In one of the studies, Professor Geoffrey Stone polled colleagues to identify the 20 most important Supreme Court cases since 2000. In every one, Justice Scalia voted for the conservative position. And Stone notes that originalism “in no way” explains that voting record.

    Besides the empirical studies, I cite 11 other sources that cast doubt on the neutrality and consistency of Justice Scalia’s textualism. (P. 35 note 96.)

  • September 11, 2015

    by Paul Guequierre

    Solitary confinement has been described as a living death. Jack Henry Abbot said about the practice: “Time descends in your cell like the lid of a coffin in which you lie and watch it as it slowly closes over you. When you neither move nor think in your cell, you are awash in pure nothingness. . . . Solitary confinement in prison can alter the ontological makeup of a stone.”

    Solitary confinement, the topic of a new Issue Brief by law professor Laura Rovner released today by ACS, is viewed by much of the developed world as torture. The international community has almost universally condemned the use of long-term isolation. In 2011, the U.N. Special Rapporteur on Torture concluded that prolonged solitary confinement is prohibited by the International Covenant on Civil and Political Rights (“ICCPR”) and the Convention Against Torture, and declared that the use of solitary confinement for more than 15 days constitutes torture. So why then, is use of the practice so rampant in the United States? The good news is it’s gaining renewed scrutiny in the court of public opinion. The question is: How will federal courts respond?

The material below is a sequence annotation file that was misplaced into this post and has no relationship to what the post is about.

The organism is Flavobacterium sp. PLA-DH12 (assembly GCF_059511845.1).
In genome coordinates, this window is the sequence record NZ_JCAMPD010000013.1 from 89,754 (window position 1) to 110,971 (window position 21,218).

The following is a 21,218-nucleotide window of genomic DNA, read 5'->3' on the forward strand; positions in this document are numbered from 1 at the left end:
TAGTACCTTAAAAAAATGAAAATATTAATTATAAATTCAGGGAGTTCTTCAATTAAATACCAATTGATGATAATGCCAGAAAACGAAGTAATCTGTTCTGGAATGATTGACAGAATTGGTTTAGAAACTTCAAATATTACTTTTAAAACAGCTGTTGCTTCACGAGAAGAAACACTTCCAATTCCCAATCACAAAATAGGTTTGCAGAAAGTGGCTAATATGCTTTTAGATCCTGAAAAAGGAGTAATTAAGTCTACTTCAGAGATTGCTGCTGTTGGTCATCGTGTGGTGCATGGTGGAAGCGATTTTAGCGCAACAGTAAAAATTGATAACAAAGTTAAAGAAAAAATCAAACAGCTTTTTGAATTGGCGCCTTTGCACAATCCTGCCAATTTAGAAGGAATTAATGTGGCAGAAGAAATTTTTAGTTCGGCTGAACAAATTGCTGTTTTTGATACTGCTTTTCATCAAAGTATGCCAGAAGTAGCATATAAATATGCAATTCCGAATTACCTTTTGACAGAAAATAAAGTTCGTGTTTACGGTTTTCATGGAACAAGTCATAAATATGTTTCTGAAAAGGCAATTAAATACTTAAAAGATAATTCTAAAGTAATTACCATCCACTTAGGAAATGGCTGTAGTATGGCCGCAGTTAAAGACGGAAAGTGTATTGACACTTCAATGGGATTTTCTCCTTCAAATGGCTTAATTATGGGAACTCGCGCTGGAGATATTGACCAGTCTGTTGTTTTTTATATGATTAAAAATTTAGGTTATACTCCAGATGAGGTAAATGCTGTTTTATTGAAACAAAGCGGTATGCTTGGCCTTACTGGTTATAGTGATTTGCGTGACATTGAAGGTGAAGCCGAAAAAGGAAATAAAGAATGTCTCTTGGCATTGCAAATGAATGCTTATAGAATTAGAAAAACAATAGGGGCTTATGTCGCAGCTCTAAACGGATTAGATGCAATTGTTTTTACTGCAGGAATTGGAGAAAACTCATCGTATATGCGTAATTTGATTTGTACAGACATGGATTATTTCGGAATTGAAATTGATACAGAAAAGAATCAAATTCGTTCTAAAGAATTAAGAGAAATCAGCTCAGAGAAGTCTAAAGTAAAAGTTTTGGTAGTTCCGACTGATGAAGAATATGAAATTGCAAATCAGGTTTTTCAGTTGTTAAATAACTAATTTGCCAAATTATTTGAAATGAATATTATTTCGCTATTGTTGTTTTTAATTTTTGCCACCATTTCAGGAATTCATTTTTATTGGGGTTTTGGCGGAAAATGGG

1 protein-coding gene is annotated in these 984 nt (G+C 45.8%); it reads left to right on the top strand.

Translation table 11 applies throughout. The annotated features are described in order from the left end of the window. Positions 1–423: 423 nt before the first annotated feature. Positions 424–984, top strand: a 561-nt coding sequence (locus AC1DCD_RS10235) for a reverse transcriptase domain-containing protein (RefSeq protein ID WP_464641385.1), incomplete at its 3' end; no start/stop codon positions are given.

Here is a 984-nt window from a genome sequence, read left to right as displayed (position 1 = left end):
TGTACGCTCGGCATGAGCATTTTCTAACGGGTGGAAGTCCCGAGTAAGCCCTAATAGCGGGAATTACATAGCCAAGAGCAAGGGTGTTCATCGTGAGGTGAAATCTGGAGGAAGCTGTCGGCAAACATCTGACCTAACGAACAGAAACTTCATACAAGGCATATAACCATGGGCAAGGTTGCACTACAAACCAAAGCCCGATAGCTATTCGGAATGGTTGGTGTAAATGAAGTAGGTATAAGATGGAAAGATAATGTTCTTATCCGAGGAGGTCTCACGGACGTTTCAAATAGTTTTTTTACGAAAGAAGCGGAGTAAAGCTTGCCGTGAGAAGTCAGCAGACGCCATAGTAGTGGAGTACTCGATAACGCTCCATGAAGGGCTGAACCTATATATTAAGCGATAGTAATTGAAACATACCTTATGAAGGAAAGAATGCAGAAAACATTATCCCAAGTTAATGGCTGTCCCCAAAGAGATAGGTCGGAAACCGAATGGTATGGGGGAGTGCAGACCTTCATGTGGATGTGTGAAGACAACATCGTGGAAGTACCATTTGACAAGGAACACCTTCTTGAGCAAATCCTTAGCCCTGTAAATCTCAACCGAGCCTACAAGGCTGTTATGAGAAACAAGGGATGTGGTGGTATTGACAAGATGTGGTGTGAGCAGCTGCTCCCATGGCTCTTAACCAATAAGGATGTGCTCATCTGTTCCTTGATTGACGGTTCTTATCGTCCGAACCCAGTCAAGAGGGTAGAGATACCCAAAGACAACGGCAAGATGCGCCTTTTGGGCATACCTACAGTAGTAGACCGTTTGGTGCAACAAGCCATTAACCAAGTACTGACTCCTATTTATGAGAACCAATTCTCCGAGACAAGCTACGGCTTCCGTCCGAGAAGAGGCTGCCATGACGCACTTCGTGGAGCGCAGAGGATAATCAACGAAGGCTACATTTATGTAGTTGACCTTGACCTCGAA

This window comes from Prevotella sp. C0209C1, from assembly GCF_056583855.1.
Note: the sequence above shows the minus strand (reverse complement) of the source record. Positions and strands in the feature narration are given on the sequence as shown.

As long ago as 1890, the U.S. Supreme Court criticized the use of solitary confinement. Justice Samuel Miller, who was a physician as well as a lawyer, observed that: “A considerable number of the prisoners [subjected to solitary confinement] fell, after even a short confinement, into a semi-fatuous condition, from which it was next to impossible to arouse them, and others became violently insane; others, still, committed suicide; while those who stood the ordeal better were not generally reformed, and in most cases did not recover sufficient mental activity to be of any subsequent service to the community.”

    And as recently as this year, U.S. Supreme Court Justice Anthony Kennedy criticized the practice, practically asking for a solitary confinement case, saying: “Research still confirms what this Court suggested over a century ago: Years on end of near-total isolation exacts a terrible price.

  • September 10, 2015
    Guest Post

    by James C. Nelson, Justice, Montana Supreme Court (Retired)

    The swings in public perception are amazing. Case in point: Kim Davis, the Kentucky Clerk who thumbed her official nose at the U.S. Supreme Court’s decision that marriage is a fundamental right of all persons, not just heterosexuals. Not on Davis’ watch, that is.

    No marriage licenses to gay and lesbian couples would be issued over her official title, because to do so would violate her personal religious beliefs. That, apparently, is the belief that the Bible and the “loving” God who inspired it and who created all people in his own image, condemns marriages which are not between one man and one woman.

    Davis can believe what she wants, but the fact is that in Kentucky, as is the case elsewhere, public officials like her swear an oath (which my recollection is a promise to God) to support and uphold the Constitution. That is the same Constitution that the U.S. Supreme Court has decreed guarantees equal protection of the marriage laws to all people.